[At-Large] Guidance for Domain Name Orders
franck.martin at gmail.com
Thu Mar 15 16:16:32 UTC 2012
Man, seems you have no guidance to offer... I'll disregard your emails from now on, they are not interesting.
----- Original Message -----
From: "cdel.firsthand.net" <cdel at firsthand.net>
To: "At-Large Worldwide" <at-large at atlarge-lists.icann.org>
Cc: "At-Large Worldwide" <at-large at atlarge-lists.icann.org>
Sent: Thursday, 15 March, 2012 9:07:59 AM
Subject: Re: [At-Large] Guidance for Domain Name Orders
I didn't true. It is a valid point. That would take a thorough brief and more time. No it really means *doing* something new about this and the way ICANN world is now that needs to happen outside that box. I'm nearly fed up enough though ...
However the iFBI initiative won't and can't solve the phish 24hour or 48 hour window either.
They are peddling locks for stable doors which they created and tacitly maintain.
Christian de Larrinaga
On 15 Mar 2012, at 14:26, Franck Martin <franck.martin at gmail.com> wrote:
> You critic a lot, but what do you propose practically?
> Interestingly you are not providing any hint of solution to the problem I posed.
> Toute connaissance est une réponse à une question.
> On Mar 15, 2012, at 3:00 AM, Christian de Larrinaga <cdel at firsthand.net> wrote:
>> Saying the solution to the pathetic record of the DNS industry for innovation and integrity over the last twenty years is to support extra jurisdictional, extra judicial executive actions without due process and accountability for users or registrants is a very odd position to take.
>> This note by ICANN "security" people is in reality passing the buck on the failure for innovation in the namespace during ICANNs tenure in such a way as create an even bigger problem for the world.
>> There are solutions that could manage needs of both bona fide registrants and users. But goodness me it would take some market innovation. Now why would a supply chain that makes vast profit out of providing the lowest common denominator commodity service actually make any extra effort? Why would they open up their business cartel and limited monopolies to outside innovators?
>> How is it that the stability of the DNS has become directly proportional to the registration fee?
>> After all the DNS Industry is making very fat and luscious profits as things are. Why innovate? Who are you competing with ? What are the drivers to add the sorts of services that are useful to users and registrants
>> The answer is not to turn the FBI into the iFBI . It is to turn this lumbering mass of blubber into something really responsive to user needs.
>> It is perhaps worth reminding ourselves that support for ICANN was established because those building network orientated services understood that the Internet space was not up to scratch. The most important thing for the Internet going forward is that it is itself a platform for innovation for users but also of the Internet itself.
>> This drive for innovation lies behind the support for a private sector ICANN rather than the fear of incumbent favouring, lumbering slothful cartel tainted ITU. (the widely held view of networking data people).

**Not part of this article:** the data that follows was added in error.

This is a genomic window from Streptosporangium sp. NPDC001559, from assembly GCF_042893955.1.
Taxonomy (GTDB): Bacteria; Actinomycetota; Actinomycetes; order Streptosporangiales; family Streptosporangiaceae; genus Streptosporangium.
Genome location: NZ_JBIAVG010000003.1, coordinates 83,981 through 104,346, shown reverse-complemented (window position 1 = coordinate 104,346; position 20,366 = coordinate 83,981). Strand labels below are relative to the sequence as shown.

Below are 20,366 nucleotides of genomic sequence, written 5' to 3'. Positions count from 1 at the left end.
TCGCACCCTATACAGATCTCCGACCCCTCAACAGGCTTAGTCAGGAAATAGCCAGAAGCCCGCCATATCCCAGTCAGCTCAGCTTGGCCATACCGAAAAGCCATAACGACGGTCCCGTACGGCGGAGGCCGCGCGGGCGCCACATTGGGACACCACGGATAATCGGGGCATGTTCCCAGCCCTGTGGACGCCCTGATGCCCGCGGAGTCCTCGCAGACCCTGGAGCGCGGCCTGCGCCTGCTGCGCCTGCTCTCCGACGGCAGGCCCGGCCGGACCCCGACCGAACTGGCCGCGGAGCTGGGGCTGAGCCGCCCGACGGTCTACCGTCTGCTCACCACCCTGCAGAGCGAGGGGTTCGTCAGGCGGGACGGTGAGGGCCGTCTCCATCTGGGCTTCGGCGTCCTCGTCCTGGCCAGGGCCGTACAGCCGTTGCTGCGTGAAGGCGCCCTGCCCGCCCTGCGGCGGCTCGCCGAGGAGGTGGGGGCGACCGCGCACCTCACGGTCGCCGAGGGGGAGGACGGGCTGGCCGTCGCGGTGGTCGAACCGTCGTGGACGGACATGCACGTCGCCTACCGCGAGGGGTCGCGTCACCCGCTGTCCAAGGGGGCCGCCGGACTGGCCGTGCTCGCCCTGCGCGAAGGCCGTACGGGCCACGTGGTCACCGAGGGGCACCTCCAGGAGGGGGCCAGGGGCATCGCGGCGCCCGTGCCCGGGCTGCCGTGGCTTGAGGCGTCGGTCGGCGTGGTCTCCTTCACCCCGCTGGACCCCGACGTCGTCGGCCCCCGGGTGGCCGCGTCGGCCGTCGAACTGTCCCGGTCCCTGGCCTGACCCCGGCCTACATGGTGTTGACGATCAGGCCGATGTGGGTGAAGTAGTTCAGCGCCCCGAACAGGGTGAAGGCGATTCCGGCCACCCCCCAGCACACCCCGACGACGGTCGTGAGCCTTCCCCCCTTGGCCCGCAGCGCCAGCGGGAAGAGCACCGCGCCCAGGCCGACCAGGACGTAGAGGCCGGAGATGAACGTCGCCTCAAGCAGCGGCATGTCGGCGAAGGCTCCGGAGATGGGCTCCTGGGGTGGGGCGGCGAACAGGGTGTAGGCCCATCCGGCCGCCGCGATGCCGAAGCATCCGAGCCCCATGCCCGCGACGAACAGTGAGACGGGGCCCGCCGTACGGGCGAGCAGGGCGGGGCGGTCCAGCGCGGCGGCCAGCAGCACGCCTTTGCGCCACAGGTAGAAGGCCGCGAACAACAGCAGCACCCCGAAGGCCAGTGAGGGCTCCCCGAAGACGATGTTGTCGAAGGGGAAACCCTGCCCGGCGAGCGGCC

>> Now I am sorry but the record at ICANN for innovation since then is not encouraging. The policy debates are mercantilist not innovative. The entire gTLD process is orientated around carving up the cake. It is as if the multi-stakeholders gathering around ICANN really believe that innovation depends on the slice you get.
>> The point of ICANN is to defend and promote innovation at the edges. That is why it was started as a user focused organisation. What we see in reality is none of that. We see DNSSEC and IDNs. A start but both starts coming from the centre not really the edge.
>> Incidentally that you can read on this list people seriously unpicking the interests of "users" from "registrants" is I think very telling. What happened to the notion of a domain for every user domain?
>> On 14 Mar 2012, at 18:35, Derek Smythe wrote:
>>> On 3/14/2012 1:08 PM, Christian de Larrinaga wrote:
>>>> I think this ICANN paper oversteps the mark significantly.
>>>> Encouraging extra judicial, extra jurisdictional executive actions
>>> is highly destabilising as it interferes with local multi-stakeholder
>>>> ICANN is not in existence to replace localism with global control
>>> but to co-ordinate between local controls in regards the technical
>>> management of some of the Internet's unique resources.
>>>> Yes there is a problem with DNS being a significant vector for bad
>>> actors as well as good ones. No the solution to deal with bad actors
>>> is not this.
>>> Or maybe not. Was the mark not overstepped long before that leads us
>>> to these steps, nothing more than a chance at damage control? Is the
>>> problem not junk in, junk out, devaluing the total system? Maybe we
>>> should take a step back and examine the whole process from domain
>>> registration, looking for potential abuse issues, right through to
>>> domain usage including abuse, and then we can have this chat.
>>> Expecting strict policies and procedures for take-downs is a bit too
>>> late for anonymous (due to fake whois details) unaccountable $10
>>> domains used for nefarious activities. Also while we are at it; free
>>> unverified privacy protection to hide fake whois details in many
>>> You cannot expect a quality finished product without the appropriate
>>> feedback and corrective action to the start of the process.
>>> Incidentally, quite a good piece of detective work:
>>> At-Large mailing list
>>> At-Large at atlarge-lists.icann.org
>>> At-Large Official Site: http://atlarge.icann.org
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